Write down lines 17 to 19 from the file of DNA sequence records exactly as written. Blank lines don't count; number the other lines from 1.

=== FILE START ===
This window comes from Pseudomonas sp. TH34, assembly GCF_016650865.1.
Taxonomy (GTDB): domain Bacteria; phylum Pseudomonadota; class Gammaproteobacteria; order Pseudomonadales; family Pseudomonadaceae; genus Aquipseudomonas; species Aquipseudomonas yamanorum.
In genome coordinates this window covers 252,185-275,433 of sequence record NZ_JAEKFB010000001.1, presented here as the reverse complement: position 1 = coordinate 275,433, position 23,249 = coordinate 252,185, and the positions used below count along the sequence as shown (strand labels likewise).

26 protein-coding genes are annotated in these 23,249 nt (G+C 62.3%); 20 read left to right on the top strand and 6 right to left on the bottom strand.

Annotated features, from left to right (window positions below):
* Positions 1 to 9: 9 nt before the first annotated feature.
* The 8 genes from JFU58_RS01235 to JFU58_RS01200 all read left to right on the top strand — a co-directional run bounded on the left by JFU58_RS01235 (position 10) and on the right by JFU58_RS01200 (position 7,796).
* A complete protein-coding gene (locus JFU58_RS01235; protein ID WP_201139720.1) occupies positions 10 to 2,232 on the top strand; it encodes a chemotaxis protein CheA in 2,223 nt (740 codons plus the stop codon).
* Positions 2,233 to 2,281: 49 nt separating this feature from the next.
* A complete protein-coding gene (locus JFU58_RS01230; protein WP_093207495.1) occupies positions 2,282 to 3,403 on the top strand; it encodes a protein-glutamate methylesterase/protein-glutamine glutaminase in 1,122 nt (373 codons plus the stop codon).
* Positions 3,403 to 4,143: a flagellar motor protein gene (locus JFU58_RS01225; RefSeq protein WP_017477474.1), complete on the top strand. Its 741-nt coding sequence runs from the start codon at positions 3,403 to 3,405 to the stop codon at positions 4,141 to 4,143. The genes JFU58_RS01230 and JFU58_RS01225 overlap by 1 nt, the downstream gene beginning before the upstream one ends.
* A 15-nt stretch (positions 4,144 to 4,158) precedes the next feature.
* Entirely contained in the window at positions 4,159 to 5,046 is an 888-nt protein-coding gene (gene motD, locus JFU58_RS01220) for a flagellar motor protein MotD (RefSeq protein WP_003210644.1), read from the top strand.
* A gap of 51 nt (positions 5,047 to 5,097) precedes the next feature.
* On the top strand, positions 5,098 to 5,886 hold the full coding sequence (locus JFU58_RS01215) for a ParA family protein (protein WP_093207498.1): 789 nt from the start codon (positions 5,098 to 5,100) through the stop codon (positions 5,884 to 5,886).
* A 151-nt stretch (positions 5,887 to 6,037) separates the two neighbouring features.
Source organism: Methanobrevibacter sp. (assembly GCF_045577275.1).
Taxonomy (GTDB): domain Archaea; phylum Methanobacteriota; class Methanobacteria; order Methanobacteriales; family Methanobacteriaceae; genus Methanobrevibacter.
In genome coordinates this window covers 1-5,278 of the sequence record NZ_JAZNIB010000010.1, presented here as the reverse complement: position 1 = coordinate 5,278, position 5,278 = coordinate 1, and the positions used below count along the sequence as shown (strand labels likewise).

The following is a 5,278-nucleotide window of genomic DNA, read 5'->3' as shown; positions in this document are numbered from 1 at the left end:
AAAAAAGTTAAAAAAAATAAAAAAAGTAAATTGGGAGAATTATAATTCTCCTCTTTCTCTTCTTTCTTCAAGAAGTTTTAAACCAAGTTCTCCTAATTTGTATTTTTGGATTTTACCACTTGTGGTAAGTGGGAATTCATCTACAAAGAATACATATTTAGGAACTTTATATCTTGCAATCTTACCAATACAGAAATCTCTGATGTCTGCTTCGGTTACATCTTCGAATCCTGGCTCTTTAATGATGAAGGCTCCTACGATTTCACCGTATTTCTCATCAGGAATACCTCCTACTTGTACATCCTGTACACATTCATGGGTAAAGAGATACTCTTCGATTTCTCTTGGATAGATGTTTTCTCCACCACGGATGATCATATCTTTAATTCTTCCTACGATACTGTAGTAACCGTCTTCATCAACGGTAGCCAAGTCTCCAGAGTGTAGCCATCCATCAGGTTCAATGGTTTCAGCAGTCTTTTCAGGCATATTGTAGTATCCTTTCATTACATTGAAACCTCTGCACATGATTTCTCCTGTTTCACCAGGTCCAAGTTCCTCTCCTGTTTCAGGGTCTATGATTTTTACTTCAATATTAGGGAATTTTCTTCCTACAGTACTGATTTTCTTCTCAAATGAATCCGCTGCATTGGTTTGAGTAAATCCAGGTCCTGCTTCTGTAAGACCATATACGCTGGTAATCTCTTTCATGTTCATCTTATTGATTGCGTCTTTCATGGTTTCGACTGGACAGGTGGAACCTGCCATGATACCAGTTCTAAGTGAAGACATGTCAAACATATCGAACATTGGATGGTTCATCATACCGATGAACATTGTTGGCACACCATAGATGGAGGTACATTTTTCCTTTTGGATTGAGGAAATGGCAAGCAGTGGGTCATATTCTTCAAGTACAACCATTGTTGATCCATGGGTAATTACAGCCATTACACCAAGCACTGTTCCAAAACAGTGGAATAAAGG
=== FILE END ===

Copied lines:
Source organism: Methanobrevibacter sp. (assembly GCF_045577275.1).
Taxonomy (GTDB): domain Archaea; phylum Methanobacteriota; class Methanobacteria; order Methanobacteriales; family Methanobacteriaceae; genus Methanobrevibacter.
In genome coordinates this window covers 1-5,278 of the sequence record NZ_JAZNIB010000010.1, presented here as the reverse complement: position 1 = coordinate 5,278, position 5,278 = coordinate 1, and the positions used below count along the sequence as shown (strand labels likewise).